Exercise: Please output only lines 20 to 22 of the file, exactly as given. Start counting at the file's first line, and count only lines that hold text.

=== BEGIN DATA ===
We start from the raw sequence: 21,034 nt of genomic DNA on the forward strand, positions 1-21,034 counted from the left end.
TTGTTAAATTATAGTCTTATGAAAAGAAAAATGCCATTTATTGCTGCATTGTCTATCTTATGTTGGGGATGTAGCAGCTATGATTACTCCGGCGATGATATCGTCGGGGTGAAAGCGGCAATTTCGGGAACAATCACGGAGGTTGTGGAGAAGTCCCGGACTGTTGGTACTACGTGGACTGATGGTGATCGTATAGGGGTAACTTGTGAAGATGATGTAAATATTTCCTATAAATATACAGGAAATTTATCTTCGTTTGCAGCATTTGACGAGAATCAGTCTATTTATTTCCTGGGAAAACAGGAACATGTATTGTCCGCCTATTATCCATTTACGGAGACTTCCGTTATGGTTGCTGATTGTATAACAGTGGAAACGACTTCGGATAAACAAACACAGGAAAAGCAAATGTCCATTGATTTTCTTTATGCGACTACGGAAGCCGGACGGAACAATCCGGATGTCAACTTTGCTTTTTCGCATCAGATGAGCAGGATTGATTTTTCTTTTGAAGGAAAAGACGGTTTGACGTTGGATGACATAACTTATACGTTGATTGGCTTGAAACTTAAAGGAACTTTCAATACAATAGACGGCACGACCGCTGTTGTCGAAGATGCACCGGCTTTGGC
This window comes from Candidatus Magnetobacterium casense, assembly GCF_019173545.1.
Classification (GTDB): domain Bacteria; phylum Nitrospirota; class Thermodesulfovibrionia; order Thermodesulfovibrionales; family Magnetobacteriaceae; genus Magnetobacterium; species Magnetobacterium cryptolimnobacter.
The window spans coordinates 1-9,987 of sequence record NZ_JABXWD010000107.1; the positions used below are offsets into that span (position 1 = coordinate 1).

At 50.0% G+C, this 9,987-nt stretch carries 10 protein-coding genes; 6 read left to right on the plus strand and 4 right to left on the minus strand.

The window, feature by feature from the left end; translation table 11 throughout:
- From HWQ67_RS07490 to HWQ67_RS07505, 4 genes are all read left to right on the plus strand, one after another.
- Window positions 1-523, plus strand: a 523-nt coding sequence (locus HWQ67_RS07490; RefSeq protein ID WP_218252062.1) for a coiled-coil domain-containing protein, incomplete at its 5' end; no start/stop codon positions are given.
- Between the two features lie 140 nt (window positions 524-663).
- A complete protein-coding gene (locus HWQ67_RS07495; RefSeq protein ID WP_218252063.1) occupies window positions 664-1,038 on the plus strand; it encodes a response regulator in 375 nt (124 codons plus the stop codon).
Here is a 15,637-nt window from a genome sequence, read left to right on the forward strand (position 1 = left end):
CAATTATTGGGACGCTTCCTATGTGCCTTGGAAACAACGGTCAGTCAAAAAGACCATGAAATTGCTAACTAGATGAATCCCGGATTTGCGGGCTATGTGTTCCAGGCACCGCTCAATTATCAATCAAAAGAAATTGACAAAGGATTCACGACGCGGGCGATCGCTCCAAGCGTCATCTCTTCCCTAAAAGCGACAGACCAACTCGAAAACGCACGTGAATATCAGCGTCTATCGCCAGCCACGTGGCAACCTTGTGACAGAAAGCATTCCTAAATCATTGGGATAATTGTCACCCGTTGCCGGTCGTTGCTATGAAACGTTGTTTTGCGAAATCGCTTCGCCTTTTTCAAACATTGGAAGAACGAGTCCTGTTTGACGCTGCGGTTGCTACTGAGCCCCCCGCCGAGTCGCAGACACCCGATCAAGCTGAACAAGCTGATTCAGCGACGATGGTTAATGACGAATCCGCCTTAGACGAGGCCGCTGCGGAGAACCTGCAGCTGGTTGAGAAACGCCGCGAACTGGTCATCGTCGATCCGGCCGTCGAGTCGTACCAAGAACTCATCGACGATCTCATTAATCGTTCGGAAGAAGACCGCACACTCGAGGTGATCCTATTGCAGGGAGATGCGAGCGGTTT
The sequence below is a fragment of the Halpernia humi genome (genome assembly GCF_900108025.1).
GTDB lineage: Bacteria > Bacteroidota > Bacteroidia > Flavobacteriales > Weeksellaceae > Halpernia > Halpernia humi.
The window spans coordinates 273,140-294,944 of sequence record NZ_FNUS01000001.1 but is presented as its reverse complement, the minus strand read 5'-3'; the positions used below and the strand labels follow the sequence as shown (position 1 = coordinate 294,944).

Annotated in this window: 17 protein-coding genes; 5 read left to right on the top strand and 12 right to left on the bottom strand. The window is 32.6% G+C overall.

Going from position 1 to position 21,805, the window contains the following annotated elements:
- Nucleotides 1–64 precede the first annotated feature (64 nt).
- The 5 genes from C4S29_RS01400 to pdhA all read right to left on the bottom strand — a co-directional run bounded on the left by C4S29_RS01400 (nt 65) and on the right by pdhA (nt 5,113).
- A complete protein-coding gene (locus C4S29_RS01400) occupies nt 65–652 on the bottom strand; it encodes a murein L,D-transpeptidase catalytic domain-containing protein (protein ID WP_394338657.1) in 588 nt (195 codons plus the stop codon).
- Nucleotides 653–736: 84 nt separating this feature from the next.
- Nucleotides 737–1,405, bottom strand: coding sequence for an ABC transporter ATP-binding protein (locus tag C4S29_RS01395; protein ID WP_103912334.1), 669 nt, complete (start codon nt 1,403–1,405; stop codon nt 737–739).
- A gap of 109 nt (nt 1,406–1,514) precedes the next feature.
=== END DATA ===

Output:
- The 5 genes from C4S29_RS01400 to pdhA all read right to left on the bottom strand — a co-directional run bounded on the left by C4S29_RS01400 (nt 65) and on the right by pdhA (nt 5,113).
- A complete protein-coding gene (locus C4S29_RS01400) occupies nt 65–652 on the bottom strand; it encodes a murein L,D-transpeptidase catalytic domain-containing protein (protein ID WP_394338657.1) in 588 nt (195 codons plus the stop codon).
- Nucleotides 653–736: 84 nt separating this feature from the next.